A survey by Tesco on food waste last month produced shocking results. The supermarket giant found that more than two-thirds of all bagged salad and 40 per cent of apples are wasted, with just under half of baked goods destined for the bin.
And more research by the Waste and Resources Action Programme (WRAP) suggests that British families throw away the equivalent of six meals EVERY week. So we set two Reveal readers the challenge of keeping a kitchen diary to find out exactly how much grub they threw away in a typical week…
Sarah Crosby, 29, works in recruitment in London
As a single girl living in London, I hardly ever do a full weekly shop as I'm out most nights. Yes, this is probably more expensive, but I think this means I waste less food. But this morning, when I get to work, I find last week's satsumas on my desk. I forgot to take them home with me on Friday and they've gone mouldy.
Leftover stir-fry for lunch. I hate having the same thing twice but it's the only way to make sure I don't throw food away. Being a single shopper means I have to do this a lot – it's impossible to buy for one.
Tonight I've got a date and we go out for a curry. After too many poppadoms, I can't finish my pilau rice and naan bread. Normally I wouldn't think twice about it, but now I'm realising it's not just food from the supermarket that ends up in the bin.
I completely forgot about the hummus and carrot sticks I opened on Monday and I can't face them this afternoon. I'm not at work tomorrow, so I throw them away.
I take my cousin for afternoon tea for her birthday. We're too full to finish it, so we take home a box of scones and cakes, though only one gets eaten. I realise the milk's gone off, so that goes down the sink.
I make a sandwich for lunch but the tomatoes and lettuce are both off.
I've finally got time to go food shopping so I check the cupboards. A loaf of bread and two fajita wraps are covered in green spots so out they go.
Sarah says: "I'm usually really careful with food but where I slip up is not being in the house often enough to finish off things like salad, bread and milk. I do my best but, as a single person, there are some things you just can't help wasting."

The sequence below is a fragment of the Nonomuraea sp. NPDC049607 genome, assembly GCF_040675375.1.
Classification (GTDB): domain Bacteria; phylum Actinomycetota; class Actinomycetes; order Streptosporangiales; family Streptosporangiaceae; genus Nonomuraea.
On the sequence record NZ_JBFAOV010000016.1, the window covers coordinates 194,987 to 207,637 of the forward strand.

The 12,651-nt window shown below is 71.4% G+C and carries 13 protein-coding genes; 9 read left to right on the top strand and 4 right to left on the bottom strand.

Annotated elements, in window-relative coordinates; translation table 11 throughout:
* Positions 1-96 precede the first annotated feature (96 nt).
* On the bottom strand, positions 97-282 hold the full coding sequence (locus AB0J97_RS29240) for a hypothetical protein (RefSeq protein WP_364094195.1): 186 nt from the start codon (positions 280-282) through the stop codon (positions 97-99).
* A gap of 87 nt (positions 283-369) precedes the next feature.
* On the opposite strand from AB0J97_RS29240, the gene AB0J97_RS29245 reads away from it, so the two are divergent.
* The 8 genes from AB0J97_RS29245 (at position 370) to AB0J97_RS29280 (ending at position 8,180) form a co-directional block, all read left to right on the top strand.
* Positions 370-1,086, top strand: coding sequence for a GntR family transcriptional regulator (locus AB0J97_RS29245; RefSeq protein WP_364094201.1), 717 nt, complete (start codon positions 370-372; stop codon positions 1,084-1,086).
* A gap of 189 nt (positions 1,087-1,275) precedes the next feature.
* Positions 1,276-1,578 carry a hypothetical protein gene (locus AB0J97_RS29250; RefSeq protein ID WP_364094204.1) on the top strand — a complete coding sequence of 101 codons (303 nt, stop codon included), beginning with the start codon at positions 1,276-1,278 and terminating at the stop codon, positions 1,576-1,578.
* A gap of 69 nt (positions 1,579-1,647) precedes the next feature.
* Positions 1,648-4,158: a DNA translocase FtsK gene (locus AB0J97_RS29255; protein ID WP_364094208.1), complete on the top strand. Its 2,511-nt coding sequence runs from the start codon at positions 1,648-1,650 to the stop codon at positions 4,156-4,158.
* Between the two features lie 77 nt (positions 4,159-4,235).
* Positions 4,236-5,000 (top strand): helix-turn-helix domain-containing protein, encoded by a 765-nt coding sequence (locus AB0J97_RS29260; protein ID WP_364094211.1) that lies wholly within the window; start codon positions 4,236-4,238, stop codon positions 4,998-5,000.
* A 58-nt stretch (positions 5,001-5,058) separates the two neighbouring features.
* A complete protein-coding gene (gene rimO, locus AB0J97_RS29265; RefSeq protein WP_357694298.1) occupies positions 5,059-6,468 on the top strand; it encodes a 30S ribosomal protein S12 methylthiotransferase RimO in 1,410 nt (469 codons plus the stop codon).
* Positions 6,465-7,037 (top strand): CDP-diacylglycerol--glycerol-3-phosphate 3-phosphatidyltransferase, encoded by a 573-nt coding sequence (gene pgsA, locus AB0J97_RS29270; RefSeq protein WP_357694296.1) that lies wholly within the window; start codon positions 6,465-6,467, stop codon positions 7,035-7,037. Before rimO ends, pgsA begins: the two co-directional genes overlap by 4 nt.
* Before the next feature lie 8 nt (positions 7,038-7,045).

Victoria Briand, 33, is a teacher and mum-of-three from Worcester
Having three boys – Joseph, five, Noah, two, and 11-week-old Sebastian – it's hard to stay organised when it comes to food. But even I'm surprised when, on day one, I already have something to report. I find a bowl of tuna in the fridge, left over from Saturday's sandwiches. I'd put cling film over the remainder, thinking we'd use it, but now it needs throwing away.
At breakfast I realise the orange juice has been open for nearly a week, so I throw half the carton down the sink and open a new one. I also spot a packet of ham that's going tough, so that goes too.
We have our food shopping delivered every week and, between working and looking after the boys, my husband Geoff, 33, and I never have time to check what we have left in the cupboards, so we always buy the same things. When the order arrives today, I throw away bananas, grapes, a half-eaten bag of salad and an avocado to make room for the fresh replacements. I also chuck the last of the broccoli, courgette and cucumber. When I put three onions away, I discover we already have four in the cupboard. We'll never get through them all before they go off.
The boys and I make biscuits but Joseph gets a bit carried away weighing out the icing sugar, so we have to throw loads away. For dinner, I make chicken soup with fresh bread. There's probably enough left for another serving but I throw it away with the rest of the bread. As there's five of us, it seems pointless to keep such a small amount.
Joseph and Noah fancy some crumpets and I dig out a packet from the freezer. But I can't prise them apart, so have to defrost them all. We eat our fill but three of them end up in the bin.
To my horror I discover an unopened packet of sausages lurking at the back of the fridge nearly a week past their best-before date. I'd never risk eating out-of-date meat but I'm really cross with myself as I put them in the bin.
I make a roast chicken for Sunday lunch and normally I'd throw away the leftovers. But now, more conscious, I'm going to make a curry with them for tomorrow night. But I still have to chuck three yogurts we'd bought on special offer (now out of date) and mouldy crusts on a loaf.
Victoria says: "I always knew we wasted food but this week has shocked me. I can't believe so much ends up in the bin. We're going to get more organised. I've already started to look at what we have left to make sure I don't buy the same things again and I'm going to resist buying things on special offer, like yogurts. If we run out during the week, I can always buy more from the corner shop."
For tips on stopping food waste and saving cash, see lovefoodhatewaste.com
Got an iPad or iPhone? Reveal Mag has been especially designed to fit!